If Uber Eats has its way, you may never miss a minute of the action again. The ridesharing platform turned logistics juggernaut has outlined plans to introduce a new ‘in-seat’ delivery component for stadiums, sporting venues and concert halls, bridging the gap between food vendor and fan. Under the program, users will be able to order beers, hot dogs, pies and other food and beverage offerings, with the products delivered directly to their seat, alleviating queue times and reducing bottlenecks at existing stalls.
For years, lengthy wait times have been a thorn in the side of many sporting and music fans, particularly at high-density events like the recent AFL finals and sold-out Midnight Oil tour. The challenge of timing your beer run correctly has become an all-too-familiar predicament, more often than not finding you stuck in a queue while your favourite song plays on stage. According to Uber Eats, head of global partnership marketing, Molly Spychalski, the in-stadium offering could put an end to the pesky pale ale pilgrimage.
“What we’re trying to do is create an opportunity for the fan to experience more of what they came for,” Spychalski tells Man of Many. “We know that if you’re going to a sporting event or a concert, the last thing that you want to do is to actually sit and wait in line…So really it is about spending as little time as possible on the concourses and as much time as possible in your seat watching the action.”
Fans in the US have already had a chance to experience the new technology, with Uber Eats rolling out in-stadium ordering at close to 10 venues, including sporting arenas like New York’s Yankee Stadium and Houston’s Minute Maid Park, along with iconic music venues such as the Hollywood Bowl in Los Angeles. The new feature was also rolled out at a series of music festivals in Europe and has since been launched in Japan and France.
Importantly, Spychalski confirmed that this first phase of the in-stadium offering is yet to include a fully-fledged delivery component, however, it does see the introduction of a new ordering and pick-up application. At Angels Stadium in Los Angeles, for instance, users can currently order and pay for small ticket items such as beers and hot dogs through the Uber Eats app. When the products are ready for pickup, users are sent a notification that tells them to head to a pre-determined vendor and collect their order.
In its current form, the service isn’t exactly groundbreaking, but it does represent a welcomed focus on fan experience. Apps such as Hey You (originally known as Beat the Q) and Skip have been offering order ahead options for years now, however, both have focused primarily on inner-city office workers looking to bypass the morning coffee rush. In Uber Eats’ case, the in-stadium offering works to improve the viewing experience by working alongside partner vendors, which could represent an enticing option for Australian operators.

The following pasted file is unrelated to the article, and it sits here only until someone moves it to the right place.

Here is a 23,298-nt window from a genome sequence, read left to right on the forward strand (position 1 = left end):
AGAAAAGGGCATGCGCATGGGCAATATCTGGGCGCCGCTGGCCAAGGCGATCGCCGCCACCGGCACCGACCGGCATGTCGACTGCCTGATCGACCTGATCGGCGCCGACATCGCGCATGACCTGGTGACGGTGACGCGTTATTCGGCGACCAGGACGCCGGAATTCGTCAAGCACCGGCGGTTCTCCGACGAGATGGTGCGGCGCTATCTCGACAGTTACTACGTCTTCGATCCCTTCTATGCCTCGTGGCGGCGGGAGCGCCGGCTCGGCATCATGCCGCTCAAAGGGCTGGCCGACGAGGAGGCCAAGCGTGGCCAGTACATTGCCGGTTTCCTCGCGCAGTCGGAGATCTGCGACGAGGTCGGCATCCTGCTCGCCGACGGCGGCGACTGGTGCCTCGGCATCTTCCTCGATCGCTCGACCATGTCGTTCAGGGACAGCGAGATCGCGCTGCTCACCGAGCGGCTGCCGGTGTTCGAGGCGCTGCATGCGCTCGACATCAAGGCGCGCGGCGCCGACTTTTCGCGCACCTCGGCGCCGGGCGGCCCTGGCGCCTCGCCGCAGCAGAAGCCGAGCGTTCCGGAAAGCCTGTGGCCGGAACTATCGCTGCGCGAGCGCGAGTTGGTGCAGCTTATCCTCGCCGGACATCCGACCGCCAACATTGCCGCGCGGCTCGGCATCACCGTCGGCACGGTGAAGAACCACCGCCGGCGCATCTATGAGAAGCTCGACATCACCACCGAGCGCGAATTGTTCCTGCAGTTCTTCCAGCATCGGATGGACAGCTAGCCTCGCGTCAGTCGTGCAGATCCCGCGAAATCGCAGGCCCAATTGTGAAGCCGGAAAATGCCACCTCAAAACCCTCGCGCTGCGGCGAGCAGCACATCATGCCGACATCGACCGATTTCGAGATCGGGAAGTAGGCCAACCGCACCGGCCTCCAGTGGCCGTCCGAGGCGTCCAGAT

In the wake of the COVID-19 lockdown, stadium patronage and concert attendance have dramatically increased, prompting venues to elevate their food and beverage offerings. In Sydney, for example, premium operator Merivale has taken the reins of the Sydney Cricket Ground, providing meals from some of the hospitality group’s most iconic restaurants, such as Queen Chow, El Loco, Vinnie’s Pizza, Coogee Pavilion, and Jimmy’s Falafel.
Head of global partnership marketing for Uber Eats, Spychalski confirmed that the plans to bring the project Down Under are well underway, with the implementation likely to kick off in Melbourne
“We are having very advanced conversations specifically in Melbourne,” she says. “I think it’s a really natural fit. We do see, regardless of what sport and event you are watching, that food and drink are endemic to that. Really, it’s something that we think is for everyone and we would love to see it in Australia.”
With major international acts like Kendrick Lamar and Justin Bieber on their way back to Australia for the first time in years, the events calendar is looking up. Should the implementation go ahead smoothly, we could soon be seeing queues stifled and beers free-flowing. As for in-seat delivery, however, that could be a while away. Spychalski revealed that while the plans are being developed, it’s likely to be some time before you can sit back, drink and gorge yourself without leaving your seat.
“With in-seat delivery, it’s something that we are thinking about,” she says. “If you think about how you use Uber Eats at home, it is being delivered to your house. Right now we have a pickup product, but as we think about trying to bring that magic to game day, it obviously makes sense that there would be an in-seat delivery component at some point. It’s something that we are actively talking about.”
The author of this article, Nick Hall, was invited to attend the Los Angeles press briefing as a guest of Uber.